Animal Behaviour, August 2017, Vol.130, pp.57-66
Social complexity has been invoked as a driving force shaping communicative and cognitive abilities, and brain evolution more generally. Despite progress in the conceptual understanding of societal structures, there is still a dearth of quantitative measures to capture social complexity. Here we offer a method to quantify social complexity in terms of the diversity of differentiated relationships. We illustrate our approach using data collected from Barbary macaques, , at ‘La Forêt des Singes’ in Rocamadour, France, as well as simulated data sets for a proof-of-concept. Based on affiliative and agonistic behavioural categories, we calculated four indices that characterize social relationships (diversity of behavioural patterns, dyadic composite sociality index, relative interaction frequency and tenor). Using cluster analyses, we identified four different relationship types: rarely interacting agonistic dyads, rarely interacting affiliative dyads, moderately frequently interacting ambivalent dyads and frequently interacting affiliative dyads. We then calculated for each individual a derived diversity score that integrates information about the number and diversity of relationships each subject maintained. At the individual level, one may be interested to identify predictors of this individual diversity score, such as age, rank or sex. At the group level, variation in the relative shares of affiliative and agonistic interactions affects the distribution of individual diversity scores more than the interaction frequency, while the omission of ambivalent relationships (i.e. a discontinuous variation in the share of affiliative or agonistic relationships) leads to greater variation in diversity scores. The number of realized relationships had only a moderate effect. Overall, this method appears to be suited to capture social complexity in terms of the diversity of relationships at the individual and group level. We suggest that this approach is applicable across different species and facilitates quantitative tests of putative drivers in brain evolution.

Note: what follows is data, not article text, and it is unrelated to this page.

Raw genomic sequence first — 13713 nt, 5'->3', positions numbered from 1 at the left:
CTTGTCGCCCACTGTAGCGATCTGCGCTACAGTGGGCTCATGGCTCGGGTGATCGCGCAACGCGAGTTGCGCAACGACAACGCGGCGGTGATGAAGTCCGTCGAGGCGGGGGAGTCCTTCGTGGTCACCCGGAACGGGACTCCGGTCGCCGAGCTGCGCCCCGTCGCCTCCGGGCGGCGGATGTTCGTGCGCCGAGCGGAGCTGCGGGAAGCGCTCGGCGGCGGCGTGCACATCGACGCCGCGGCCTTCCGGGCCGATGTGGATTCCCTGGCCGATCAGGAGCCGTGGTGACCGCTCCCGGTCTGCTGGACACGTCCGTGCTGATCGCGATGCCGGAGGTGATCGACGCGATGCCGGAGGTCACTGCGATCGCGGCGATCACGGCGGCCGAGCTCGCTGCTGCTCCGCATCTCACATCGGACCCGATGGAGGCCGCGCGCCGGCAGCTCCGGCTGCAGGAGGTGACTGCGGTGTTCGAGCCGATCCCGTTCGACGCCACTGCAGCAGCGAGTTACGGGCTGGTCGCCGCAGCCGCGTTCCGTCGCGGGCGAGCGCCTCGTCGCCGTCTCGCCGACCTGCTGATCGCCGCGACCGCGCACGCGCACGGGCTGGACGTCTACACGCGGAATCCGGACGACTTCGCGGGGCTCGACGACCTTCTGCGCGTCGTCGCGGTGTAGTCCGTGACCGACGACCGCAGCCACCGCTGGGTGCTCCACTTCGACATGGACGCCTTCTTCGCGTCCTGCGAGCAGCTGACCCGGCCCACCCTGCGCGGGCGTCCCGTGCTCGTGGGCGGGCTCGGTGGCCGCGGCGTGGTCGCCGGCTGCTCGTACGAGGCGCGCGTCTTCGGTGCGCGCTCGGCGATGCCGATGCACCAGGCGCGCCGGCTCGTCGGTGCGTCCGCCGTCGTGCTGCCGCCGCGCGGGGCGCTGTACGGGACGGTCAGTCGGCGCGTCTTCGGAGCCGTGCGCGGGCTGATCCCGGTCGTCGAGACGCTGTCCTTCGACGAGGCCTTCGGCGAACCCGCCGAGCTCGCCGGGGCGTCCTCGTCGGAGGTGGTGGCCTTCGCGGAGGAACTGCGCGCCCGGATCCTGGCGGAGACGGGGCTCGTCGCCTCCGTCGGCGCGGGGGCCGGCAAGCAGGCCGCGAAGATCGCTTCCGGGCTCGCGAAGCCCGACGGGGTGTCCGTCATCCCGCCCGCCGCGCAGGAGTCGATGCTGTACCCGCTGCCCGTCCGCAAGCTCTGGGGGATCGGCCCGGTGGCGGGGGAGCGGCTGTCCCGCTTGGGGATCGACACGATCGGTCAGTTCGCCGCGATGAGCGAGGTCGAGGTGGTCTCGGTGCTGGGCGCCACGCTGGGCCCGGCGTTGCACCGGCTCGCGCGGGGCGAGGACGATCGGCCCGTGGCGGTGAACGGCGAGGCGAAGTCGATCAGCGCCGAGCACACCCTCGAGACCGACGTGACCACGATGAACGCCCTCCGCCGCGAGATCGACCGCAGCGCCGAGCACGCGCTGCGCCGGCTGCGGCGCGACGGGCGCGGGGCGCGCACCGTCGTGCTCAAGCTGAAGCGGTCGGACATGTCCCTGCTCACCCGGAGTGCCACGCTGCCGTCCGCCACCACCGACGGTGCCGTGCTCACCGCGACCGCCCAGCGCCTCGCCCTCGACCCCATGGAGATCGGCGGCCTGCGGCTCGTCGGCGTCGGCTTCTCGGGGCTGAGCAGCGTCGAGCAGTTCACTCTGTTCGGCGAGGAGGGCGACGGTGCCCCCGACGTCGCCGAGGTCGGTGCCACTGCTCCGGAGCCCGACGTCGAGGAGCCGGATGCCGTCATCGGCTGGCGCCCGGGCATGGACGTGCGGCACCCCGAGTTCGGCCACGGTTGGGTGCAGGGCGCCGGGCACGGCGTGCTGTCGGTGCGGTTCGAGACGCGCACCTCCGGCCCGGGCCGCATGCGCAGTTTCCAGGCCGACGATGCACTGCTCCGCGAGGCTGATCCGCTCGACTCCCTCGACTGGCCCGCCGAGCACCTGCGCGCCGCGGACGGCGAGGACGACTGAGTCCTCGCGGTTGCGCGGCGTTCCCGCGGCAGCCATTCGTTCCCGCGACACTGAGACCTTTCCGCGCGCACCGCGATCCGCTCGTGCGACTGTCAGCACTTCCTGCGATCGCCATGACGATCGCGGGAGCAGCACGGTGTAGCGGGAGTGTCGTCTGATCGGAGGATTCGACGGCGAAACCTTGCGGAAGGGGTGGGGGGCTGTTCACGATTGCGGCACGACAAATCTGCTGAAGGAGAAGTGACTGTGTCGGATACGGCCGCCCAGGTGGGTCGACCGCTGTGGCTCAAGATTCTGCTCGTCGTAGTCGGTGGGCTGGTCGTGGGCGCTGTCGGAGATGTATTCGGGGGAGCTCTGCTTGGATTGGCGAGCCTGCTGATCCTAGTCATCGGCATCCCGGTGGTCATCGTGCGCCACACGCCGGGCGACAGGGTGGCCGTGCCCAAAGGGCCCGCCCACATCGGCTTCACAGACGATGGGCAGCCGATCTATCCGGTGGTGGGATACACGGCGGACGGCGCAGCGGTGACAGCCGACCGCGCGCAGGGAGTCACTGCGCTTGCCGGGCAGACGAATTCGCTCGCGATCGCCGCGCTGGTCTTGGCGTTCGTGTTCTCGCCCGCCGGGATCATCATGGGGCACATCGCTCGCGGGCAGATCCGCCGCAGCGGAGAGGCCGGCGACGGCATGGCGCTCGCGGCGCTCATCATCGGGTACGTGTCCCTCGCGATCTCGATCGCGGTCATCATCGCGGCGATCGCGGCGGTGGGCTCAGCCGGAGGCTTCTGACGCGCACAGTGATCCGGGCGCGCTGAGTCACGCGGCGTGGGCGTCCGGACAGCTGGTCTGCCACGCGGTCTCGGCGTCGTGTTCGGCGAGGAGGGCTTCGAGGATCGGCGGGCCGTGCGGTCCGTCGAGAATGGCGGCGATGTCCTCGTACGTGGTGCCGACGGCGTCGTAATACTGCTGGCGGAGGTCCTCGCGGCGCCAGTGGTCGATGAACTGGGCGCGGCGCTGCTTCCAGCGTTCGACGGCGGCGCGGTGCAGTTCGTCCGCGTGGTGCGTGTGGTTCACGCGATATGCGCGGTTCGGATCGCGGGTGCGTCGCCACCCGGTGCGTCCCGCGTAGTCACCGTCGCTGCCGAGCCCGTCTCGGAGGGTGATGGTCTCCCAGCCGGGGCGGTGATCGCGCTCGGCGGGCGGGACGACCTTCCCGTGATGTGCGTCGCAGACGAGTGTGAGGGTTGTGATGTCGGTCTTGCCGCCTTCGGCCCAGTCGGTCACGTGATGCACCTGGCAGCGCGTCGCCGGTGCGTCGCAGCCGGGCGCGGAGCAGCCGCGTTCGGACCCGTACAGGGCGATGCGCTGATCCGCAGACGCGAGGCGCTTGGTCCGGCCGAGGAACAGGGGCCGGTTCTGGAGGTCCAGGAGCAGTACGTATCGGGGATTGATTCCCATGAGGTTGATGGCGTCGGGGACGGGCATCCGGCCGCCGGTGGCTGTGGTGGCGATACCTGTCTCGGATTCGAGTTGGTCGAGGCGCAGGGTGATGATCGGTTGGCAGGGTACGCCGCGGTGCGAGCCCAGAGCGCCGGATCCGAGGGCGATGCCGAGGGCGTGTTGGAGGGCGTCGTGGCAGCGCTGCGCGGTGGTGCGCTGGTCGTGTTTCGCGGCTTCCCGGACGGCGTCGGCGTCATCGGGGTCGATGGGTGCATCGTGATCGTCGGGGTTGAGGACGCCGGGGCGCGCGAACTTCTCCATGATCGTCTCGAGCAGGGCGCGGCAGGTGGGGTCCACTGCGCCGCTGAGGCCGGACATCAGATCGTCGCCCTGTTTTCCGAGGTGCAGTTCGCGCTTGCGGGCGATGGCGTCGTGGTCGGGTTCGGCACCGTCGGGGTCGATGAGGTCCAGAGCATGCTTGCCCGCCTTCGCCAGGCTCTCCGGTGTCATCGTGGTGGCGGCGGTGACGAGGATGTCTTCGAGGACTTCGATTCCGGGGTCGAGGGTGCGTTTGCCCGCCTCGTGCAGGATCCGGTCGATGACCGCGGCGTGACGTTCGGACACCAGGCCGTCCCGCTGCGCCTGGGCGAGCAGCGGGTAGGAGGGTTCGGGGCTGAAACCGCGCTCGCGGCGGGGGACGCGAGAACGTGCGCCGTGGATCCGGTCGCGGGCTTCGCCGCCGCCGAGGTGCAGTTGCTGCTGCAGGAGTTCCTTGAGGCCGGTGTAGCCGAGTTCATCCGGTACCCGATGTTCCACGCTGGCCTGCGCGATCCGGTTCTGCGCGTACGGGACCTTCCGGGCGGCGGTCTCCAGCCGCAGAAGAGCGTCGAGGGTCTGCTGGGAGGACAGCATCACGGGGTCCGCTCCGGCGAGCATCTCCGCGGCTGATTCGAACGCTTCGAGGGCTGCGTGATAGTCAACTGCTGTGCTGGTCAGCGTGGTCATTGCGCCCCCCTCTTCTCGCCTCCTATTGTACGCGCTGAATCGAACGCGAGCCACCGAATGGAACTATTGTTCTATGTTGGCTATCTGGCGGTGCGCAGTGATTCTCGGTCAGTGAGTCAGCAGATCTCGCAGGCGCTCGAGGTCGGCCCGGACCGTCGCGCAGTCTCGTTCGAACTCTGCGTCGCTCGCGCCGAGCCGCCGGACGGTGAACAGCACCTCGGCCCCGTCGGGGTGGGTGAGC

Barbary Macaques ; Cluster Analysis ; Diversity Indices ; Macaque ; Primate ; Social Brain Hypothesis ; Social Complexity ; Social Relationships ; Veterinary Medicine ; Zoology ; Psychology
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